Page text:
Guest:
A native New Englander, Virginia Buckingham was the first woman to serve as chief of staff to two consecutive Massachusetts governors. She was subsequently appointed to head the Massachusetts Port Authority, operator of Logan International Airport. She has also worked as a deputy editorial page editor and columnist for the Boston Herald. In 2015 she was selected for the inaugural class of Presidential Leadership Scholars. She is a graduate of Boston College.

A Return to the Golden Age British Mystery

 

It is 1923. Kitty Worthington, completing a year in a Swiss finishing school is, returning to England for her debut year as she turns 21. An unmarried young woman of the upper classes cannot travel alone, so she is accompanied by her very stuffy older brother Edward.

“Murder on the Golden Arrow,” by Magda Alexander opens with Kitty discovering Ned much less stuffy than Kitty believed. She learns he had a paramour. Worse, traveling on the Golden Arrow from Dover to London the woman is poisoned. While sitting across from Kitty and Ned.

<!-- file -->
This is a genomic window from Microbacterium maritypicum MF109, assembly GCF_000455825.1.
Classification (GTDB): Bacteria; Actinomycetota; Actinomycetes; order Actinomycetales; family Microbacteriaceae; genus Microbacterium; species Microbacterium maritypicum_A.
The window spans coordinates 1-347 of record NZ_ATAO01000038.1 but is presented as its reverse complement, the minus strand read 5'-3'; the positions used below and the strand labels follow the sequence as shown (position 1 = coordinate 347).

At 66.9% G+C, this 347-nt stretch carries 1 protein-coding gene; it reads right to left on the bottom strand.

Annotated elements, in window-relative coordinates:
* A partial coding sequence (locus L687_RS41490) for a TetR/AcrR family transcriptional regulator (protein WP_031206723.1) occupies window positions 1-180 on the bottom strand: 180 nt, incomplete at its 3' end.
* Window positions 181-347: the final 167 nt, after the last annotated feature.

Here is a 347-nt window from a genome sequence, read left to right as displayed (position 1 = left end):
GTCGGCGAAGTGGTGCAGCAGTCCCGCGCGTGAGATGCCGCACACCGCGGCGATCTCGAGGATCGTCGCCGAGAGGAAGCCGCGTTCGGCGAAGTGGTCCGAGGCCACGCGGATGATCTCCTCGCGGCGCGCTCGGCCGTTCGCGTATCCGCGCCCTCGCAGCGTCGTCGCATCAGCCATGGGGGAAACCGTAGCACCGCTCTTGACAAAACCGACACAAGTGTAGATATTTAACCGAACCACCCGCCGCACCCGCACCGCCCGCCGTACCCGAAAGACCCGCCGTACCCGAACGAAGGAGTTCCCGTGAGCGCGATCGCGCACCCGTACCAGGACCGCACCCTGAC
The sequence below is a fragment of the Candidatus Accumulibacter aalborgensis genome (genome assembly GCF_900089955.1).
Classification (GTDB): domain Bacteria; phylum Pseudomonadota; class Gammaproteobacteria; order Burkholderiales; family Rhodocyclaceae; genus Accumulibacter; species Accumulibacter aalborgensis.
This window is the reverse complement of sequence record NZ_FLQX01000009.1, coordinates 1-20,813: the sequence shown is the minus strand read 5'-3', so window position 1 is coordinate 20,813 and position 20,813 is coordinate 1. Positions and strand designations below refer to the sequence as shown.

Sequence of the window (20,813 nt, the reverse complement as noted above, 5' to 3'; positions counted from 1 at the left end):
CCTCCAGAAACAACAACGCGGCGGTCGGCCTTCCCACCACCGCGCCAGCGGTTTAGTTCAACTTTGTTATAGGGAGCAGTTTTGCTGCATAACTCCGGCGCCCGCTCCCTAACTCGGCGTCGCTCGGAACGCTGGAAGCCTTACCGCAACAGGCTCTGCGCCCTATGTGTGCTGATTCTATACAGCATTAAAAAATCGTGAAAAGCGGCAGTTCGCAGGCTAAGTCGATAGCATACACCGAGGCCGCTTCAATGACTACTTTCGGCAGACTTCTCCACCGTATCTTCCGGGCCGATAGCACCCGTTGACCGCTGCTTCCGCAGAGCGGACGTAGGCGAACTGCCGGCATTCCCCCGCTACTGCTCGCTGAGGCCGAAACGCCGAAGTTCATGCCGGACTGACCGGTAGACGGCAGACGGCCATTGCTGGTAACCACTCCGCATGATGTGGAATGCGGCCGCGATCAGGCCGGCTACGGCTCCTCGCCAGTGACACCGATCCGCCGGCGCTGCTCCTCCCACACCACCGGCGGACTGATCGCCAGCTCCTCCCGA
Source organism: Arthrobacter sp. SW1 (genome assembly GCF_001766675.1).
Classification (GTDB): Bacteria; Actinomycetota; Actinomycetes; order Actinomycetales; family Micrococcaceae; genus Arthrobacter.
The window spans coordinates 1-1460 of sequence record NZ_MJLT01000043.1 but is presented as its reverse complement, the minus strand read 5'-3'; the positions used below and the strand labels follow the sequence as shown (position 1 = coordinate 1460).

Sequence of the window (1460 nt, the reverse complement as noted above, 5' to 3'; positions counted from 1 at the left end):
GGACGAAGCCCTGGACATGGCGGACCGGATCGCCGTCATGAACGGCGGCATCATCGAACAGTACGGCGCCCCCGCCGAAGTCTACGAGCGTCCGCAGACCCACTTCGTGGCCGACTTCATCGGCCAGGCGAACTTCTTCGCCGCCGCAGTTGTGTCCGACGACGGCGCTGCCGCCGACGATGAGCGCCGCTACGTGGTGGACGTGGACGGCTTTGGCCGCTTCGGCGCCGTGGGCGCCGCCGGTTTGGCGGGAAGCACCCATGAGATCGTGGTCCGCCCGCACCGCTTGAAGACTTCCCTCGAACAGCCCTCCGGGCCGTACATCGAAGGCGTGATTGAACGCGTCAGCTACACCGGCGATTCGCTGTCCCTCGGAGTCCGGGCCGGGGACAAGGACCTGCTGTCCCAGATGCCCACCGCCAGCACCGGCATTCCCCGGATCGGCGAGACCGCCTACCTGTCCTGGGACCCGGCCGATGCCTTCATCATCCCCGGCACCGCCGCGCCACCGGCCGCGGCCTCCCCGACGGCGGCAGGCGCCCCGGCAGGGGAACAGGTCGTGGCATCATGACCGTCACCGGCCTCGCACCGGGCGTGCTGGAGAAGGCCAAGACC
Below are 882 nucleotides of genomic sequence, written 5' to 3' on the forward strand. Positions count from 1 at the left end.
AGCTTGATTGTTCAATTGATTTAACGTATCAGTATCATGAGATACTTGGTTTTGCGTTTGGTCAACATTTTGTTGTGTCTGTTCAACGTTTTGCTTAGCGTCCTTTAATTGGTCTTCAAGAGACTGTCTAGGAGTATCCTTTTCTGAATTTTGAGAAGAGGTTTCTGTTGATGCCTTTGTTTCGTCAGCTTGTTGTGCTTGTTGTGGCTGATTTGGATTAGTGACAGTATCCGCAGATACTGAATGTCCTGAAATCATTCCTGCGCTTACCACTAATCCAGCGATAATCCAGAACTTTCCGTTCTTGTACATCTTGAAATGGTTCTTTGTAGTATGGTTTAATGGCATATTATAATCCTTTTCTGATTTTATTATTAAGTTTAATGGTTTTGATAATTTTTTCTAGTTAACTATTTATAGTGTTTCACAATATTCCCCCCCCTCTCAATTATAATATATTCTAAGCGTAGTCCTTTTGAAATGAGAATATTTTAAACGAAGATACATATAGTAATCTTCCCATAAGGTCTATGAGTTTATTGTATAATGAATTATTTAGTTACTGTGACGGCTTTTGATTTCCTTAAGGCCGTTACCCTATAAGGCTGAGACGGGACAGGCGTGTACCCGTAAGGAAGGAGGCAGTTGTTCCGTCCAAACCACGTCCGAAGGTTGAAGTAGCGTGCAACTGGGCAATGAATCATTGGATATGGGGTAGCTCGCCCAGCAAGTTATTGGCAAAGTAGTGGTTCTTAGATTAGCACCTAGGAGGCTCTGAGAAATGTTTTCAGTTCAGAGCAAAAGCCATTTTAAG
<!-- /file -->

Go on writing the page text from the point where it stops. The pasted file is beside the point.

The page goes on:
A Scotland Yard Detective Inspector aboard the train, Robert Crawford, takes charge of the investigation. Since Ned gave the poisoned woman medicine immediately before dying Kitty fears Crawford suspects Ned. The dead woman was blackmailing Ned. Kitty knows Ned did not commit the crime, but he seems the obvious suspect.

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I will treat these together because they are so similar in scope and method. There seems to be a consensus among historians to place the dividing line between the middle ages and the renaissance at the year 1500. I suppose it needs to be somewhere, but this tends to make the very interesting late 15th […]

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This is a massive tome covering the whole of Christianity. It is most useful, in the context of my investigations into the Italian Renaissance, for its brief lives of the principal characters during the decades around 1500, and for definitions of the more arcane terminology within the Catholic church. If you need to know the […]

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For over twenty years, Johann Burchard was the Master of Ceremonies at the Vatican, serving five of the Popes discussed by Barbara Tuchman in The March of Folly, and kept a diary the entire time. Mostly a detailed chronicle of the ceremonial protocols he managed, in later years the diary also included accounts of events […]